Research & Development
FDA Approves RECOVER IV Randomized Controlled Trial with Exception from Informed Consent
16 September 2022 - - US-based medical technology company Abiomed (NASDAQ: ABMD) has received two approvals from the US Food and Drug Administration related to clinical research of Impella heart pumps in acute myocardial infarction cardiogenic shock patients, the company said.

The FDA has approved the on-label RECOVER IV randomized controlled trial for AMI cardiogenic shock patients. RECOVER IV is a two-arm trial that will assess whether percutaneous coronary intervention, with Impella support initiated prior to the PCI, is superior to PCI without Impella support.

The primary endpoint of RECOVER IV is all-cause mortality at 30 days. Secondary endpoints include major adverse cardiovascular and cerebrovascular events (MACCE) at 30 days, days alive out of the hospital at six months, recovery of left ventricular function, need for durable ventricular assist device or heart transplant, and health-related quality of life as measured by responses to the Kansas City Cardiomyopathy Questionnaire at one year.

Abiomed's goal in conducting the trial is to achieve a global AMI cardiogenic shock Class I guideline recommendation for Impella and related best practice protocols, including Impella implantation pre-PCI.

Additionally, the FDA has approved and closed Impella's prospective AMI cardiogenic shock post-approval study, RECOVER III.

This study gathered real-world evidence on AMI cardiogenic shock patients treated with Impella between 2017–2019, collecting detailed data including stages of cardiogenic shock, cardiac output and timing of implantation.

RECOVER III fulfills Abiomed's PAS requirement and the FDA's approval and closure of RECOVER III further validates Impella as a safe and effective therapy for AMI cardiogenic shock.

Impella remains the only mechanical circulatory support device that has received the FDA's highest level of pre-market approval and PAS regulatory approval for AMI cardiogenic shock.

Based on RECOVER III, Impella's label for AMI cardiogenic shock will be updated to reflect data for up to one-year post-procedure.

AMI cardiogenic shock has one of the highest mortality rates in the field of medicine. The survival rate has remained approximately 50% for cardiogenic shock patients in SCAI stages D and E without Impella support and associated best practices.

Survival alone in cardiogenic shock is no longer the gold standard. Multiple Impella best practice studies demonstrate greater than 70% survival with greater than 90% native heart recovery.

Impella best practices, such as pre-PCI implantation, have been developed by the recognized physician experts in the field of circulatory support and published over the last decade in multiple clinical studies from the US, Germany, Italy and Japan.

Heart recovery after AMI cardiogenic shock improves patient quality of life and makes Impella one of the most cost-effective therapies in the CMS Medicare population and in private insurance.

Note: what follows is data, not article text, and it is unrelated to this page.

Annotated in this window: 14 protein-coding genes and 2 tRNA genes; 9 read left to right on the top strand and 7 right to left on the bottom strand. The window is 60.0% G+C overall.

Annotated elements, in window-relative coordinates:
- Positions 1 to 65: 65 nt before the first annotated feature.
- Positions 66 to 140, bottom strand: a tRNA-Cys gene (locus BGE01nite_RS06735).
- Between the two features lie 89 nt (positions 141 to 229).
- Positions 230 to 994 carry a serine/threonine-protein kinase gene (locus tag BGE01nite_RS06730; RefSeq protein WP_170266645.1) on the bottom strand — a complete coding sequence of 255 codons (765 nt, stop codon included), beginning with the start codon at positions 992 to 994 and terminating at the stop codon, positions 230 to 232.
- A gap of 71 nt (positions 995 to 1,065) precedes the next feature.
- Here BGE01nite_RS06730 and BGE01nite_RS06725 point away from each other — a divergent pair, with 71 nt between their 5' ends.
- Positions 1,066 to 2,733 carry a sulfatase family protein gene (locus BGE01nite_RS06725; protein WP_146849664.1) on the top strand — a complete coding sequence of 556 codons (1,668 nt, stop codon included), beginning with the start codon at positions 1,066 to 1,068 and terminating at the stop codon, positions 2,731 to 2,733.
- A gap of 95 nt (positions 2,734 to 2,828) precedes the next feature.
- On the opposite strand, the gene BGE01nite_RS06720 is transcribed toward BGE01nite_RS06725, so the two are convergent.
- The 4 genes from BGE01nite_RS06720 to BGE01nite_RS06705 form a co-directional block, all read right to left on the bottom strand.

In the US alone, more than 200,000 patients are admitted to the hospital every year in cardiogenic shock.

Impella is the most studied heart pump in the history of the FDA and has exclusive FDA PMA as a safe and effective therapy for cardiogenic shock, high-risk PCI and right heart failure.

Since 2004, more than 1,200 peer-reviewed studies, including real-world evidence analyses, prospective clinical studies and RCTs have published about the clinical benefits of Impella.

Impella has been used to treat more than 235,000 patients globally and is included in 13 clinical society guidelines.

In 2021, the European Society of Cardiology upgraded Impella to a Class IIa recommendation for the treatment of cardiogenic shock.

The intra-aortic balloon is currently Class III (harmful) for routine use in cardiogenic shock in Europe and Japan based on the IABP-SHOCK II RCT, which demonstrated IAB compared to inotropic therapy provided no benefit to survival or hemodynamic augmentation.

In 2020, IAB became Class III (harmful) in the US guideline recommendations for post-cardiotomy cardiogenic shock.

All MCS and ventricular assist devices since 1992 were approved with single-arm studies compared to historical survival rates judged on objective performance criteria due to the ethical and logistical challenges of randomizing critically ill patients requiring immediate hemodynamic augmentation.

In 2008 and 2009, Abiomed attempted the FDA RECOVER II RCT, which compared Impella to IAB in AMI cardiogenic shock.

RECOVER II enrolled only 1 patient in 15 months at more than 30 sites before being halted for logistical and ethical consent challenges and lack of enrollment.

The FDA granted Impella 510(k) clearance in 2008 and after multiple FDA and prospective physician-initiated studies, the FDA approved high-risk PCI in 2015, AMI cardiogenic shock in 2016, and other forms of heart failure with cardiogenic shock in 2018.

With the fulfillment of RECOVER III and approval of RECOVER IV RCT, Abiomed is pursuing an on-label study to strengthen the global guidelines and improve outcomes for patients.

Abiomed has sponsored and funded several AMI cardiogenic shock studies since 2006, including the only FDA studies in this space.


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